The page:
Reportedly, LeBron James will be selecting between four teams this summer: Cavaliers, Lakers, Rockets, and 76ers. Naturally, after his decision, there will be times the other three options look greener, but passing on one destination could haunt him with regret for the rest of his career: The Philadelphia 76ers.
LeBron became a witness last night to how dominant this 76ers team can be, and that was without Joel Embiid who is well on his way to becoming the best center in the last decade. If seeding in the East stays the same, the conference finals may very well go through Philadelphia.
Here is the scary part. The 76ers are so young, so talented, and only getting better. They have a chance to own the East for years to come. But what if they get LeBron? Or, more importantly, what if they don’t get LeBron?
The smart money would be on LeBron staying in Cleveland or going to the Lakers (where he has been rumored to go now for almost a year — still no denial) but this creates the problem.
The prevailing wisdom is that, at this point in his career, LeBron’s top priority is winning championships. If so, turning down the 76ers may force him to second-guess himself into paranoia.
Think about it. If he doesn’t choose Cleveland, he will watch them fall back to irrelevance by January. If he doesn’t choose Los Angeles, he will watch the young team grow with no real chance to compete for a championship and can still spend his summers there. Houston does not make sense as of now due to the fit and salary cap situation.
But if he doesn’t choose Philadelphia, he could be watching them defeat him annually, run the East, compete for championships. He could be constantly wondering if they could have been a dynasty with his presence.
If LeBron’s choice is not the 76ers, it could turn into a star actor turning down the lead role in the next Star Wars series. He will always be thinking “what if?”
Philadelphia’s cap situation would allow the addition of LeBron without losing any major pieces. A potential lineup of LeBron, Joel Embiid, Ben Simmons, Robert Covington, and either JJ Redick or Markelle Fultz is serious business and would provide nightmarish length and athleticism for competition.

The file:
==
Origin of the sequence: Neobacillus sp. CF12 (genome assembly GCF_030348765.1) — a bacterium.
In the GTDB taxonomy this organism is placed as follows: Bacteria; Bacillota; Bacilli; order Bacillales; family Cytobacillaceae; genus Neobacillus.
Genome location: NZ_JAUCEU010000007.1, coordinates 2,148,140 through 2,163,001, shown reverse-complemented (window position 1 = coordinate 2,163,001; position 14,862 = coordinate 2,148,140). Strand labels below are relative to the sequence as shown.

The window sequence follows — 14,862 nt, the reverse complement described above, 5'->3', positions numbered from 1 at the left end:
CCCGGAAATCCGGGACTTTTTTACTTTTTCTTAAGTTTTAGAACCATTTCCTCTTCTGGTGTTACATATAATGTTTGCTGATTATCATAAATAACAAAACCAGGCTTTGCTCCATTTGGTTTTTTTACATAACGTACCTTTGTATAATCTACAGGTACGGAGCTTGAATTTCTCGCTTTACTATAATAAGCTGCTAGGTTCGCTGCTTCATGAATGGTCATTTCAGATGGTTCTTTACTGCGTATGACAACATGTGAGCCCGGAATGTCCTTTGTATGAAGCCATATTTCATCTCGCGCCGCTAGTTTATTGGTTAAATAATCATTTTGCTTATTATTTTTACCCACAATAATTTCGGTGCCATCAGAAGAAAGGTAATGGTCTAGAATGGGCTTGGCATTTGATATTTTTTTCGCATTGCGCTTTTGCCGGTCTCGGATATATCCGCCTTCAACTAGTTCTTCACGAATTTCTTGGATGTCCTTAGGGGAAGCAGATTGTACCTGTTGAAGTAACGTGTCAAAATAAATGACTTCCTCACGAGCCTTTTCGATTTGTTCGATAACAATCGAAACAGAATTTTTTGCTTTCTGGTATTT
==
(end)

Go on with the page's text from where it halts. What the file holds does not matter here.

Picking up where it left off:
For the first time in, well, forever, LeBron would have the least amount of responsibly as he would not need to constantly be on the court to make the team run efficiently. LeBron has played with several All-Stars in his career, but he has never had a center at his disposal like Embiid, or someone like Simmons who he can pass the torch to within three years (beyond Kyrie Irving).
Simmons is a rookie and is already one of the most impactful players in the NBA. If he can develop a better jump shot and three-point game, this could be an all-time talent. Simmons’ play has already resulted in Julius Erving awarding him the highest of praise:
“Once-in-a-decade, maybe once-in-a-lifetime-type player,” Erving said. “He’s able to make everybody better immediately each and every time down the floor; guys are spotting up or looking to cut or keying off of triggers that come out of his handling skills.”
Technically, LeBron could wait and join the 76ers next year, or the year after, but by then, they may becoming off a Finals berth. Does he really want that pressure and scrutiny late in his career? It has gotten to him before.
Some choices in life are safe (staying in Cleveland), some make a lot of sense (Los Angeles), and others need to be risked (Philadelphia).
If not chosen, it will be the latter that has LeBron James looking over his shoulder for the remainder of his career.